...Haverford. I've never visited Haverford. Maybe I'd hate it. But I love it in theory. A Quaker school that has its values built into the school's mission and policies, such as encouraging collaboration over competition. Pretty campus. Bright, diverse students. It sort of feels like a possible fit given the OP's original list, which includes Middlebury, Bates, and Colgate.
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  • peyre1peyre1 26 replies5 discussionsRegistered User Posts: 31 Junior Member
    Some colleges that might be good for you would be: Elon (safety), Arcadia (safety), Smith, Eckerd (safety), Sewanee, Denison. Davidson might also be a good fit for you.
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  • LibbyJaneLibbyJane 46 replies11 discussionsRegistered User Posts: 57 Junior Member
    You have a good ACT score, but your unweighted gpa will likely drag you down in admissions. If you can’t get that up, you may want to retake the ACT and shoot for a higher score (34+) to hopefully make up a bit for the gpa. Unfortunately, it might be hard to overlook at places like Middlebury.

    Colleges do consider the academic rigor of your curriculum given what’s available in your school, and since no honors/ap is available they shouldn’t be able to hold that against you as long as you’ve been challenging yourself. On the other hand, it will still be very hard to outshine another applicant that might have 10+ AP classes and a higher unweighted gpa. This is where improving your ACT could really help you shine, since it might be difficult to change your gpa much at this point. If there is an AP that you’re interested in, consider self-studying and taking the exam. This would show that you eager to learn and willing to challenge yourself even when your school isn’t providing the challenges for you.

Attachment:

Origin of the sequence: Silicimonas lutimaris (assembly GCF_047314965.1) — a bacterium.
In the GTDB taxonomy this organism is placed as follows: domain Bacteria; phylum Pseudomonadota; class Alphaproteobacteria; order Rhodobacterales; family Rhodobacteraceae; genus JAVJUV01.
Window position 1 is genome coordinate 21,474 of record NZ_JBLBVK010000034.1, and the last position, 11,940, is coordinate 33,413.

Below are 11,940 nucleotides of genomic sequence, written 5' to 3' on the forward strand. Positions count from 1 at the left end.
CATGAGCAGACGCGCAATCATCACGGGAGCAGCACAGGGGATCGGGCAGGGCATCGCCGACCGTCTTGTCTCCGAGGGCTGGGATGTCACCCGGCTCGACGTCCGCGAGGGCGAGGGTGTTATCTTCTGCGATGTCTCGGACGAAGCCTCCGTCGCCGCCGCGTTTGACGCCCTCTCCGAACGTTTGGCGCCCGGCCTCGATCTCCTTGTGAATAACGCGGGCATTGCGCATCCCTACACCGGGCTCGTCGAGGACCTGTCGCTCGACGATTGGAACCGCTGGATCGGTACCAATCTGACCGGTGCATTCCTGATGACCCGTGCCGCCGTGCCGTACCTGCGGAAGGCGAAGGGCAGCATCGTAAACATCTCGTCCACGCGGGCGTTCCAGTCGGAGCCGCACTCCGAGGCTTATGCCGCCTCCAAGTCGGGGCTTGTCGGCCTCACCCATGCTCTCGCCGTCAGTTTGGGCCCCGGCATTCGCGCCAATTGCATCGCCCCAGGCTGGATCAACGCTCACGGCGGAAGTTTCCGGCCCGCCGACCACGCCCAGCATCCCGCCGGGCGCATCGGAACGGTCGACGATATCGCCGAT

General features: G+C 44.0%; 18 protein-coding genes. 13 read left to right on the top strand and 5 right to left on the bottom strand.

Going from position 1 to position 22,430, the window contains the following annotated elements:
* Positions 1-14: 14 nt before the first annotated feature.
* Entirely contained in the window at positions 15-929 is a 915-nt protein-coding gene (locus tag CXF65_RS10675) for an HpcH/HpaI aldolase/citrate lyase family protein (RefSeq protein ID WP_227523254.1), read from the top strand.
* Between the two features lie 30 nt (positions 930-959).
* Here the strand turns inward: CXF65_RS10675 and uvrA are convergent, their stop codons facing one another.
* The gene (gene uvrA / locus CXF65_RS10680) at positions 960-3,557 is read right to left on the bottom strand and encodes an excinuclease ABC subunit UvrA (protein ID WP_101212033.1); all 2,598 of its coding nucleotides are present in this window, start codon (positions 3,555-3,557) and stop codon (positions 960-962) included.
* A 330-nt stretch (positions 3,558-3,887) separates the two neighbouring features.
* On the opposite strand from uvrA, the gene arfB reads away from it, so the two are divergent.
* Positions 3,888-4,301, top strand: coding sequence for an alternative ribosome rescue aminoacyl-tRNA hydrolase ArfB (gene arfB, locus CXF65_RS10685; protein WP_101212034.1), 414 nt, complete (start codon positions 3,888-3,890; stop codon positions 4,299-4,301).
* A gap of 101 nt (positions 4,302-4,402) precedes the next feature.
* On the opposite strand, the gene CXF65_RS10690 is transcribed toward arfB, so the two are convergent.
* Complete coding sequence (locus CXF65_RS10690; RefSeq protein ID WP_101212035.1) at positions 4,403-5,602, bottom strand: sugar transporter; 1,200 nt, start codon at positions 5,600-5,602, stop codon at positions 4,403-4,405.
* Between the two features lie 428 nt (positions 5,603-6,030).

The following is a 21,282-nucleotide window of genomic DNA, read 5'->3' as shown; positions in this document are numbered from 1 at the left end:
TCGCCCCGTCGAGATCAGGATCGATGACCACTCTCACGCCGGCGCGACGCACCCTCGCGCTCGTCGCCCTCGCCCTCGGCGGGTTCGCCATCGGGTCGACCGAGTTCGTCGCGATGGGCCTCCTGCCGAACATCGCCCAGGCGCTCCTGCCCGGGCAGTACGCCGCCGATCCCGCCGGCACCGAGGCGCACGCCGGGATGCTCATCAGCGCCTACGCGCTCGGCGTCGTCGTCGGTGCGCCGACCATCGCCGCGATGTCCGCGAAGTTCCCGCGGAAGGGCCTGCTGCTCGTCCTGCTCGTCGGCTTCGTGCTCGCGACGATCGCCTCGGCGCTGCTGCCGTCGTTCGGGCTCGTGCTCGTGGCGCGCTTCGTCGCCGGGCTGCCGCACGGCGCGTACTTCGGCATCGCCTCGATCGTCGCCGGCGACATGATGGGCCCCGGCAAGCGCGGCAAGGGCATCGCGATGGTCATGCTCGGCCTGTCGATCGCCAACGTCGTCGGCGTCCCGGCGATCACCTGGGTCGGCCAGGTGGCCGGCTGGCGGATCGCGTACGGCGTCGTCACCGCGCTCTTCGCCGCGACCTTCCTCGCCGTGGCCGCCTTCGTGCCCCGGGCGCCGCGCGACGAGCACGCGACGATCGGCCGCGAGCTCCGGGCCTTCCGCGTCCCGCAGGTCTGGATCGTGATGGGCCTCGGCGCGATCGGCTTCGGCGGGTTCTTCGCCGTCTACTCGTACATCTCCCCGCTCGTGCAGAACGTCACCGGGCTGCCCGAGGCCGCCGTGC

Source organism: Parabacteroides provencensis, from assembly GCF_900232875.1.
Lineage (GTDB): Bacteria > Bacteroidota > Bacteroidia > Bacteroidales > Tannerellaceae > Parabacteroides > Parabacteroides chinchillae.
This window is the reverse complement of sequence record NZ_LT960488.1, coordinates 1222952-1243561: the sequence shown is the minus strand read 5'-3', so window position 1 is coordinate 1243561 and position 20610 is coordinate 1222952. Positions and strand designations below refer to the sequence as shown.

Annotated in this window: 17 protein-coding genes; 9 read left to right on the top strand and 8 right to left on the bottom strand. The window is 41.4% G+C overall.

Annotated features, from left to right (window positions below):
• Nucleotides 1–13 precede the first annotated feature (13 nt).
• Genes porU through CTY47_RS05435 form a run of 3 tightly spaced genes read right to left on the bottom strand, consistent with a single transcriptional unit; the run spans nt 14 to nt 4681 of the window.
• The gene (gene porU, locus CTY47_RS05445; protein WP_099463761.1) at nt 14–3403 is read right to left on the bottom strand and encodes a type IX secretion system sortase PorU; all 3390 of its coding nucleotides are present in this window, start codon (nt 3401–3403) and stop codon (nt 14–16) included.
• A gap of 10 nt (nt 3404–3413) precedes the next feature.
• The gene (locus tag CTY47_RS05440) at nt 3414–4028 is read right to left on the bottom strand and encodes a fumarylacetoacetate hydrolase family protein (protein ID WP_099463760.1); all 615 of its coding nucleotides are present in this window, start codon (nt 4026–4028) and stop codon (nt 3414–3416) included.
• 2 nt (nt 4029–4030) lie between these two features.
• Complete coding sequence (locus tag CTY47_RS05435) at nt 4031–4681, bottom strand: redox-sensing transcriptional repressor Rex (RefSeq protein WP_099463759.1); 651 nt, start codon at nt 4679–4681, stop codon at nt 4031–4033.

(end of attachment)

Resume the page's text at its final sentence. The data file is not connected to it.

I’m curious though, how do you have a weighted gpa if your school doesn’t have honors or ap? How are they assigning the weight?
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  • MYOS1634MYOS1634 41275 replies445 discussionsRegistered User Posts: 41,720 Senior Member
    The colleges you listed are reaches.
    You need to find two safeties you like and can afford - could be SUNY Geneseo, Hobart &WilliamSmith, UNC Asheville...
    St Lawrence would be a good match. Dickinson, Gettysburg are high matches, Muhlenberg or Elon low match.
    If you need merit aid then the list would be different.
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  • privatebankerprivatebanker 5017 replies64 discussionsRegistered User Posts: 5,081 Senior Member
    edited July 2018
    The schools are mostly reaches (meaning as a way of visualizing it perhaps 5 kids out of 100 without a unique variable. Location. Ethnicity or talent. Get in. (A white female applying from NY is in one of the more competitive pools on the planet).

    I would think Trinity is the most accessible for you of the names listed. I would take the excellent advice in previous threads and stretch out your universe of schools. Plenty of great schools would love to have you on campus. Really love the Mt Holyoke and Conn Coll ideas. Along with the top SUNY schools.
    edited July 2018